Costa Rica on May 26 became the first Central American country, and the sixth one in Latin America, to fully legalize same-sex marriage, the Tico Times reported.
The Central American nation’s Supreme Court in 2018 ruled the country’s ban on gay marriage unconstitutional and gave the Legislative Assembly 18 months to end the prohibition, or the ban would automatically be lifted. The deadline expired at midnight on May 25. The first same-sex wedding ceremony, between Daritza Araya and Alexandra Quirós, was streamed live on social media platforms, with tens of thousands of people tuning in to watch.
“Costa Rica officially recognizes marriage equality,” President Carlos Alvarado, who campaigned in favor of same-sex marriage in a polarizing presidential election in 2018, wrote on Twitter. “Today we celebrate liberty, equality and democratic institutions. Let empathy and love be the compass that allows us to move forward and build a country where every person fits in,” he added.
The Supreme Court’s ruling followed a decision by the Inter-American Court of Human Rights, or CIDH, in January 2018 that all of its signatory countries must allow same-sex marriage. The court’s verdict was binding for many Latin American nations, including Costa Rica, whose government took the issue to the CIDH under the administration of former President Luis Guillermo Solís.
The CIDH’s ruling came a month before the Central American country’s 2018 election, virtually turning the vote into a referendum on same-sex marriage and pushing conservative evangelical candidate Fabricio Alvarado ahead in the first-round results, The New York Times reported. He faced Carlos Alvarado in the runoff, which the current president won with three-fifths of the vote.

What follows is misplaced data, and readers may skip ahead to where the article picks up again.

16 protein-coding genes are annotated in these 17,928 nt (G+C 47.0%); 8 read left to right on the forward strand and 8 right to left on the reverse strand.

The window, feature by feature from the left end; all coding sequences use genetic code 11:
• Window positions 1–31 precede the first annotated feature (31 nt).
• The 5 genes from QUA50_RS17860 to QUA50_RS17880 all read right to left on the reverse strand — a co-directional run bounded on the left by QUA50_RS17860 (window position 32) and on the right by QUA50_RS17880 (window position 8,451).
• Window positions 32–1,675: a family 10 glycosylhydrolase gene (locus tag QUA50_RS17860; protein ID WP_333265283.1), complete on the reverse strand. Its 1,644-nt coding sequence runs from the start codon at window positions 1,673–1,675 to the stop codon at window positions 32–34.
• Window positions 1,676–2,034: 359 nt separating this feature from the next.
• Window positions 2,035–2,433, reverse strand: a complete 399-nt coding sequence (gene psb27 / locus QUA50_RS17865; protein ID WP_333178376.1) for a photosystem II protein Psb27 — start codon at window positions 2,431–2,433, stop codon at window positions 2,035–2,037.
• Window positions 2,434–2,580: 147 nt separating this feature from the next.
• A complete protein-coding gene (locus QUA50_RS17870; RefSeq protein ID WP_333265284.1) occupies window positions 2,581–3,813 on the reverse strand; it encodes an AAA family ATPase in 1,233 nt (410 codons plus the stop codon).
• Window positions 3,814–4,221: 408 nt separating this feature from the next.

“Costa Rica once again delivered a beautiful democratic message,” Carlos Alvarado said in his victory speech in 2018. “What unites is much greater than what divides us,” he added.
In Latin America and the Caribbean, same-sex marriage is legal in Argentina, Brazil, Colombia, Ecuador, Uruguay and parts of Mexico, according to the Atlantic Council. Legislation or rulings on marriage equality are pending in several other countries, including Bolivia, Chile, El Salvador, Honduras and Panama. Some of these countries, such as Chile, allow same-sex civil unions.
Among the countries in Latin America and the Caribbean where same-sex marriage is explicitly forbidden are Cuba, the Dominican Republic, Nicaragua, Paraguay, Peru and Venezuela. Additionally, same-sex unions are illegal in Caribbean nations such as Barbados, Dominica and Jamaica, even though these countries are theoretically bound by the CIDH’s 2018 decision.